To get to Angkor from our guesthouse, we took a tuk-tuk driven by Mr. Marom, who helps out around the guesthouse when he’s not busy driving. This seems to be a mutually beneficial arrangement he has with the guesthouse: in exchange for his “free” help, Marom has informal access to its guests and can readily pick up work that way, since virtually everyone coming here is planning one or more visits to Angkor. We left at 7:30 a.m. and didn’t get back until nearly 4 or 5 p.m., so it was a long—and very hot—day for everyone.


While Angkor was fascinating and awe-inspiring, I was equally interested in the stories of the two men who spent the day with us. Mr. Marom, for example, earns a maximum of $15 (on a regular day) to $40 (on rare occasions when clients want to travel to very remote temples) per day. He has two children, both of whom go to public school for half the day. He sends them to private school for the other half so they can learn English. This costs him $800 a month. When times are lean, he simply takes them out of private school for a while. (It is normal for Cambodian kids to go to school for just half a day—they either go in the morning from 7 to 11 a.m., or in the afternoon from 1 to 5 p.m. This makes the greatest possible use of both teachers and facilities.)

We were sitting there doing the math – even if he made the rare $40 per day all the time, and worked all seven days of the week, he would still only earn $1,120 a month, leaving him about $300 for the entire family to live on after school fees. From that, deduct the cost of gas (at a steep $1.25 per litre) and maintenance to his motorcycle and tuk-tuk. I’m not sure how much would be left, but it seems very little.

That said, it would still be a pretty tidy sum by Cambodian standards. Police officers, we were told, earn about $35 a month, which goes a long way towards explaining the rampant corruption. As an example of corruption, consider the interesting fact that just 2 per cent of Cambodian drivers have valid licenses—which goes a long way towards explaining the traffic patterns. The cost of a license for one year is $35, while the fine for being caught without one is $3, and less if you negotiate well. So you’d have to get caught without a license (or with an expired one) at least a dozen times in a year to even make the purchase (or renewal) of one worthwhile.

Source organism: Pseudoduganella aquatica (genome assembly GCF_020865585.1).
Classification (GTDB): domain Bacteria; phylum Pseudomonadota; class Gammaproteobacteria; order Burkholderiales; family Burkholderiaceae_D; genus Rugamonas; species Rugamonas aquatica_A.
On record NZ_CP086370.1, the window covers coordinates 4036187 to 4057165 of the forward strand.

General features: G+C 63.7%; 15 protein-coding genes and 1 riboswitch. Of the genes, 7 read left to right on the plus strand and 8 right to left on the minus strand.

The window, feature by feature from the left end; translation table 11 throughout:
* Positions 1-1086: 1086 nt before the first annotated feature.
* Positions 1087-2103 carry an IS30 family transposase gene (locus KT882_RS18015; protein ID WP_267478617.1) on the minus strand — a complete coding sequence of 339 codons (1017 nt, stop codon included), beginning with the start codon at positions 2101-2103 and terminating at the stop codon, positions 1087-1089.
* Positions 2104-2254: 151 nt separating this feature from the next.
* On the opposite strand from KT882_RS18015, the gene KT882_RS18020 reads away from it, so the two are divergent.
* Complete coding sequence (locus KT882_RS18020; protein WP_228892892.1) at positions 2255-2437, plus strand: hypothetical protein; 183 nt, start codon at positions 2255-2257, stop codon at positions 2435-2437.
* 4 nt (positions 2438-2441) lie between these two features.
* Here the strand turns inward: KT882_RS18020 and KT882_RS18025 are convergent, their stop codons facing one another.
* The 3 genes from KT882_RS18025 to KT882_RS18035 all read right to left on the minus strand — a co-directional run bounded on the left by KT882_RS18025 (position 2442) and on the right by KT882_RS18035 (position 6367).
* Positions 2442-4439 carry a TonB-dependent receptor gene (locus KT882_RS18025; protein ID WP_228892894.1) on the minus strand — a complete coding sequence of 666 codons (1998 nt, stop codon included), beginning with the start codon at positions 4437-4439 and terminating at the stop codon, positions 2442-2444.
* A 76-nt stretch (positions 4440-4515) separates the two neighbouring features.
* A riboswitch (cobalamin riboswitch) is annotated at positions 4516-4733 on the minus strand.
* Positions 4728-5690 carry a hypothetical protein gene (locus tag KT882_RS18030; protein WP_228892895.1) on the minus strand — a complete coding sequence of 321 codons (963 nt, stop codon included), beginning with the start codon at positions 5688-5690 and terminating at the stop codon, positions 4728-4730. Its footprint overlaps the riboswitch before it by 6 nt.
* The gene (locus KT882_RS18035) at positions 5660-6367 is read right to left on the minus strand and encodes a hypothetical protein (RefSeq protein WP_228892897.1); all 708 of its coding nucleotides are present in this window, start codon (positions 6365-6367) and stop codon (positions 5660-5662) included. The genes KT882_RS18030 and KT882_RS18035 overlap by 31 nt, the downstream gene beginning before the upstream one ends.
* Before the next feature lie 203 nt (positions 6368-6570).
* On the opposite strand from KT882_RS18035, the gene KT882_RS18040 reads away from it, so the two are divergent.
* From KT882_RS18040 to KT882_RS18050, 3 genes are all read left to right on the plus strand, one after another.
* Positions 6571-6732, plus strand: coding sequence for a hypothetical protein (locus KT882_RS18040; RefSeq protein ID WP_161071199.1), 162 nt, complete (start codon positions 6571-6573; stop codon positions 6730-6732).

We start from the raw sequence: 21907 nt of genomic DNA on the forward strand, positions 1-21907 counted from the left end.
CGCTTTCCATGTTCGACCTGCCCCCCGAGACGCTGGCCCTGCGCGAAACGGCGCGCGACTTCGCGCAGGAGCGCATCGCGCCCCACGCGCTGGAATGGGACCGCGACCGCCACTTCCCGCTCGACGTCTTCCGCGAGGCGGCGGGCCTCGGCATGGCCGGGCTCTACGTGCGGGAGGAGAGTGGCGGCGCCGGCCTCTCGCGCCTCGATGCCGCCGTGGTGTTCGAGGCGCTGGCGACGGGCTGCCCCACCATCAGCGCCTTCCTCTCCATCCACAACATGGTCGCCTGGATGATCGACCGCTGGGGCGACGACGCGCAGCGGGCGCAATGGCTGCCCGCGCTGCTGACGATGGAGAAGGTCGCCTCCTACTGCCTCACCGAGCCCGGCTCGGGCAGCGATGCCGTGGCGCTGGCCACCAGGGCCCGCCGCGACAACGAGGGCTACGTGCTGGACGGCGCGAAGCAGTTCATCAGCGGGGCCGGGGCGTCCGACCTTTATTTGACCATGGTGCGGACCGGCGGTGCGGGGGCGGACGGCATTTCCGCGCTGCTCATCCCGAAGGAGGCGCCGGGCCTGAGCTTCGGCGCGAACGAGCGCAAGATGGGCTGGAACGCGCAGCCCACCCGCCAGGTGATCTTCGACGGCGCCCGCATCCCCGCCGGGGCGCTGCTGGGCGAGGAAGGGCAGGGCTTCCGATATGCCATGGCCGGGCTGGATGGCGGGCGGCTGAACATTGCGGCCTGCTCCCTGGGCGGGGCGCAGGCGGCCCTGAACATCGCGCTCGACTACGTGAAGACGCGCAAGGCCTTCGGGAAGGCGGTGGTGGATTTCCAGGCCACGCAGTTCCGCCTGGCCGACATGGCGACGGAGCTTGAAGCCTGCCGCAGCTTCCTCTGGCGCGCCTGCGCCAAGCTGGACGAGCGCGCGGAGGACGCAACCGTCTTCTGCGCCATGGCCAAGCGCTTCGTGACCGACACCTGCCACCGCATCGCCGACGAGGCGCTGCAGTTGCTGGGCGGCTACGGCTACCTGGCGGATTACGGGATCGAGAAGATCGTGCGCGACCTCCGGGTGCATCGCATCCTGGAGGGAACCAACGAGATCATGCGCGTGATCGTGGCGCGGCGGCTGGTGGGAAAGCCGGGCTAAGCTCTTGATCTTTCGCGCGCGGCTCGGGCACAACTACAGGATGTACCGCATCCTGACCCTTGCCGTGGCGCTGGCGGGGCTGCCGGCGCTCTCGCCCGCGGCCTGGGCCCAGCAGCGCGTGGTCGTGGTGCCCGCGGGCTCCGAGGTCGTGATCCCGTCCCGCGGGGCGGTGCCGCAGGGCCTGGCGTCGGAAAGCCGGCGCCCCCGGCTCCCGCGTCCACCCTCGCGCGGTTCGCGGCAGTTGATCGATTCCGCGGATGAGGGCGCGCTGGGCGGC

Most teachers at public schools make more a paltry $55 a month, which is why many “public” schools ask their students to pay $5 a week towards their teachers’ salaries.

Then there’s our guide, Mr. San Park, who charges $25 per day. That would seem a kingly sum by local standards, but he is completely freelance, so often goes days without pay, and when clients book him through their hotel, the hotel keeps a healthy proportion. Still, it’s a better living than many he’s had in the past.

Now 38 and with two children, he remembers his father being conscripted by the Khmer Rouge when he was just four years old. As a young adult after the war, he got a job on a farm. Finding the work difficult and exhausting, he moved on to Siem Reap, where he worked in construction. He would work all day, then study English in the evenings. Eventually his English became good enough for him to get a job with a demining company, where his task was to report daily on where land mines were being found and what progress was being made with regards to dismantling them. (According to estimates, there are still two or three million scattered about the country.) After taking a one-month training course, he eventually became a deminer himself, and did this job for another six years or so, until the company was found to be stealing money from the NGO that was funding the work, and was disbanded, putting 3,000 deminers out of work. That was when he became a tuk-tuk driver, a job that offered him better opportunities to practice his English. When he felt his English was good enough, he became a guide, a job he says he’s happy with.

We learned all of this (and much more) from Mr. San Park during a lunch break in between temples, and I’d have to say that talking to him about his life and the impact of war on it was at least as interesting as visiting the temples of Angkor.

Here are a few other photos from the day.


Posted by The Rymans 07:01 Archived in Cambodia Tagged family_travel Comments (0)

George goes to Canada

Team Rymans goes to Cambodia

sunny 30 °C
View Get Out The Map on The Rymans's travel map.

Before I move on to telling you about our trip to Siem Reap, I wanted to include a few links to someone else’s blog: the McNouyes. Odd name, odd thing for me to do, you may be thinking, so here’s an explanation. I’ve already briefly described another Canadian family we met on the island of Koh Lanta – Audrey and Dave, and their kids Taro and Kiyoshi, from Edmonton. We went on hanging out with them long after I wrote that early description, and in the end we left Koh Lanta together and spent several days in Railay as well before we had to part ways. I was lazy about maintaining this blog while in Koh Lanta, but Audrey and Dave (whose “family” name is, like ours, a hybrid of their two individual surnames) were more prolific, and they’ve posted descriptions and photos of our time together that you might find interesting.